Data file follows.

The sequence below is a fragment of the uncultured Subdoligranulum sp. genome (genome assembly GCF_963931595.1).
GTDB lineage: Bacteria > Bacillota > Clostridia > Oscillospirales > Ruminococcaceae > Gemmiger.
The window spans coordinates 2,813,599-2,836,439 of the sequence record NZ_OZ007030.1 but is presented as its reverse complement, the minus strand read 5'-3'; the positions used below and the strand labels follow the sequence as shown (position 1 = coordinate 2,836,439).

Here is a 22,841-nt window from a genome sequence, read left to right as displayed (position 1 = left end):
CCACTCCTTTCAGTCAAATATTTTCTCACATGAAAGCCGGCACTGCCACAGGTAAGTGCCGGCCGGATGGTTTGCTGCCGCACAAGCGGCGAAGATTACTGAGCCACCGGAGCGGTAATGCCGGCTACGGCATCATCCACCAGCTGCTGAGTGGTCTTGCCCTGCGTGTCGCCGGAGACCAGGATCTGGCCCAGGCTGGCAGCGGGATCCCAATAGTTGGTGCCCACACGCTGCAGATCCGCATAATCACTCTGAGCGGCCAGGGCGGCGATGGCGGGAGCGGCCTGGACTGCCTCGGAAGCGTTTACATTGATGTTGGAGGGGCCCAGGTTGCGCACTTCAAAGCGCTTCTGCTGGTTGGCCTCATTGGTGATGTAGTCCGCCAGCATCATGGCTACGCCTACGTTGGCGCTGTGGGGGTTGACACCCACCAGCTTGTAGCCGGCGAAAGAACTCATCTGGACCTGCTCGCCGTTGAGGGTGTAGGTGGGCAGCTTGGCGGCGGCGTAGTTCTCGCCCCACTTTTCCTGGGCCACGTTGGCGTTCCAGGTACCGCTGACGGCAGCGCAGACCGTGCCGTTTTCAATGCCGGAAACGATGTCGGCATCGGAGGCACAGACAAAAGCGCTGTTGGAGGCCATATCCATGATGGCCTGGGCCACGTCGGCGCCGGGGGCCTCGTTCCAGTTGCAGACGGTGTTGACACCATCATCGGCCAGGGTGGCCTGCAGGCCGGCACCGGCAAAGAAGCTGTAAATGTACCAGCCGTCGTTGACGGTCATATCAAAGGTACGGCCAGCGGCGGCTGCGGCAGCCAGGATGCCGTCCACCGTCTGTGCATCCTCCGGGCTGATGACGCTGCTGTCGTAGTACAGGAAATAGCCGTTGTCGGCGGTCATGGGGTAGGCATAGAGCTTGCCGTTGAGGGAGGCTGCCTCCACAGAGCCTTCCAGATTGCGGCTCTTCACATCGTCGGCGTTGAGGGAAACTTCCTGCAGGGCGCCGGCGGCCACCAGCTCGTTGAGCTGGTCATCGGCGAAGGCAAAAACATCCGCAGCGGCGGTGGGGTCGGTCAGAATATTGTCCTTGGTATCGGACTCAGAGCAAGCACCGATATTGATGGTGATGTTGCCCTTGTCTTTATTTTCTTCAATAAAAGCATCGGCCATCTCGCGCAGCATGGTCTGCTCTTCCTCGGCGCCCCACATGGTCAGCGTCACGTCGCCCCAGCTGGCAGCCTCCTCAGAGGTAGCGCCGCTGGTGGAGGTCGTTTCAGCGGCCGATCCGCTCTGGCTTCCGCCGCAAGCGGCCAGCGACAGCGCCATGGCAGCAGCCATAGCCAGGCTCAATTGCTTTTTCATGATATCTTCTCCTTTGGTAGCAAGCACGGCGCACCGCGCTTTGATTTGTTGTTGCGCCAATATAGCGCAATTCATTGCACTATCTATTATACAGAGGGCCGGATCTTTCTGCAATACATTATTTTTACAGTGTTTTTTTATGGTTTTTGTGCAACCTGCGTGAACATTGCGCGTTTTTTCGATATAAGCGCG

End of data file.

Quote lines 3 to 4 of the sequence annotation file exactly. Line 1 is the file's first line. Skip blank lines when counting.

The window spans coordinates 2,813,599-2,836,439 of the sequence record NZ_OZ007030.1 but is presented as its reverse complement, the minus strand read 5'-3'; the positions used below and the strand labels follow the sequence as shown (position 1 = coordinate 2,836,439).

Here is a 22,841-nt window from a genome sequence, read left to right as displayed (position 1 = left end):